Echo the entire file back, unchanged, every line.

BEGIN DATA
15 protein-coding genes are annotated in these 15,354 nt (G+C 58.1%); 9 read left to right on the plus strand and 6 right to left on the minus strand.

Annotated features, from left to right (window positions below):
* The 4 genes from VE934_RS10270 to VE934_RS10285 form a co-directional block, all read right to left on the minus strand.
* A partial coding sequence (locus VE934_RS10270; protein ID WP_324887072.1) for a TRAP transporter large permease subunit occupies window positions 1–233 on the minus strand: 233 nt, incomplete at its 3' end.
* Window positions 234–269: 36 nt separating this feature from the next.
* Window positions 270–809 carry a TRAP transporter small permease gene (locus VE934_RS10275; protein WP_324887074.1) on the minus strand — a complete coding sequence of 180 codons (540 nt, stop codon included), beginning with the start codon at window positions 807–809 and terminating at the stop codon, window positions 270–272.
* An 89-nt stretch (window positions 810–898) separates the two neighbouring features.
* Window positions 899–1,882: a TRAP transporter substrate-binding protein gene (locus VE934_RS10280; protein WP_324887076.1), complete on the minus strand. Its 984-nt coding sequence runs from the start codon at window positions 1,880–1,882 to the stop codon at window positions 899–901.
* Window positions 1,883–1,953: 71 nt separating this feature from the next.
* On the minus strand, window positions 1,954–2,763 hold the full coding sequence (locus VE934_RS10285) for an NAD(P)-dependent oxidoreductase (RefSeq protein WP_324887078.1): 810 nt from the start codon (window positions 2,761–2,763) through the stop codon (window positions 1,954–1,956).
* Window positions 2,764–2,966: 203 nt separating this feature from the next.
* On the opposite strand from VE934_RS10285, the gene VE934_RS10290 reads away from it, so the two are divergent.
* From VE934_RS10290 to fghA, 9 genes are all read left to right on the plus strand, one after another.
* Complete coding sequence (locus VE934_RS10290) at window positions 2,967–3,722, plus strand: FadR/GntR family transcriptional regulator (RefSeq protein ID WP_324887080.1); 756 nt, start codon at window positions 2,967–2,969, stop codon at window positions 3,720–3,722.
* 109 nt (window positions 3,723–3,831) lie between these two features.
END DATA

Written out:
15 protein-coding genes are annotated in these 15,354 nt (G+C 58.1%); 9 read left to right on the plus strand and 6 right to left on the minus strand.

Annotated features, from left to right (window positions below):
* The 4 genes from VE934_RS10270 to VE934_RS10285 form a co-directional block, all read right to left on the minus strand.
* A partial coding sequence (locus VE934_RS10270; protein ID WP_324887072.1) for a TRAP transporter large permease subunit occupies window positions 1–233 on the minus strand: 233 nt, incomplete at its 3' end.
* Window positions 234–269: 36 nt separating this feature from the next.
* Window positions 270–809 carry a TRAP transporter small permease gene (locus VE934_RS10275; protein WP_324887074.1) on the minus strand — a complete coding sequence of 180 codons (540 nt, stop codon included), beginning with the start codon at window positions 807–809 and terminating at the stop codon, window positions 270–272.
* An 89-nt stretch (window positions 810–898) separates the two neighbouring features.
* Window positions 899–1,882: a TRAP transporter substrate-binding protein gene (locus VE934_RS10280; protein WP_324887076.1), complete on the minus strand. Its 984-nt coding sequence runs from the start codon at window positions 1,880–1,882 to the stop codon at window positions 899–901.
* Window positions 1,883–1,953: 71 nt separating this feature from the next.
* On the minus strand, window positions 1,954–2,763 hold the full coding sequence (locus VE934_RS10285) for an NAD(P)-dependent oxidoreductase (RefSeq protein WP_324887078.1): 810 nt from the start codon (window positions 2,761–2,763) through the stop codon (window positions 1,954–1,956).
* Window positions 2,764–2,966: 203 nt separating this feature from the next.
* On the opposite strand from VE934_RS10285, the gene VE934_RS10290 reads away from it, so the two are divergent.
* From VE934_RS10290 to fghA, 9 genes are all read left to right on the plus strand, one after another.
* Complete coding sequence (locus VE934_RS10290) at window positions 2,967–3,722, plus strand: FadR/GntR family transcriptional regulator (RefSeq protein ID WP_324887080.1); 756 nt, start codon at window positions 2,967–2,969, stop codon at window positions 3,720–3,722.
* 109 nt (window positions 3,723–3,831) lie between these two features.